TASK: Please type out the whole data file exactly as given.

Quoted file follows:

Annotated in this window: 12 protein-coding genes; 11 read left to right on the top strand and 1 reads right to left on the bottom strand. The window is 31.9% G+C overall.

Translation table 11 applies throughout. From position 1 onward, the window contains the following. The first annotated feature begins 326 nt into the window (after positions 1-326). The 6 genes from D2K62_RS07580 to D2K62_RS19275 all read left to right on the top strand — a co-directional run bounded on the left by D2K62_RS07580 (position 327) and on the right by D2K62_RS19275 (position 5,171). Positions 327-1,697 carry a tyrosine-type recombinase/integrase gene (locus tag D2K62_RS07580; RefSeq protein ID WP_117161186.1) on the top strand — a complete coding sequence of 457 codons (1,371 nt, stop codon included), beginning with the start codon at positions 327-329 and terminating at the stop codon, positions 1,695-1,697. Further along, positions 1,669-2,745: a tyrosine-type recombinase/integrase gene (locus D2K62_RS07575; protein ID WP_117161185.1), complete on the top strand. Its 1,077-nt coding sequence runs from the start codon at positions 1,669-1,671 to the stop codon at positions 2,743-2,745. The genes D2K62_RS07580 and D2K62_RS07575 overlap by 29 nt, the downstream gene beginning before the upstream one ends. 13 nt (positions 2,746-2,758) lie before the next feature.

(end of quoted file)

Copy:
Annotated in this window: 12 protein-coding genes; 11 read left to right on the top strand and 1 reads right to left on the bottom strand. The window is 31.9% G+C overall.

Translation table 11 applies throughout. From position 1 onward, the window contains the following. The first annotated feature begins 326 nt into the window (after positions 1-326). The 6 genes from D2K62_RS07580 to D2K62_RS19275 all read left to right on the top strand — a co-directional run bounded on the left by D2K62_RS07580 (position 327) and on the right by D2K62_RS19275 (position 5,171). Positions 327-1,697 carry a tyrosine-type recombinase/integrase gene (locus tag D2K62_RS07580; RefSeq protein ID WP_117161186.1) on the top strand — a complete coding sequence of 457 codons (1,371 nt, stop codon included), beginning with the start codon at positions 327-329 and terminating at the stop codon, positions 1,695-1,697. Further along, positions 1,669-2,745: a tyrosine-type recombinase/integrase gene (locus D2K62_RS07575; protein ID WP_117161185.1), complete on the top strand. Its 1,077-nt coding sequence runs from the start codon at positions 1,669-1,671 to the stop codon at positions 2,743-2,745. The genes D2K62_RS07580 and D2K62_RS07575 overlap by 29 nt, the downstream gene beginning before the upstream one ends. 13 nt (positions 2,746-2,758) lie before the next feature.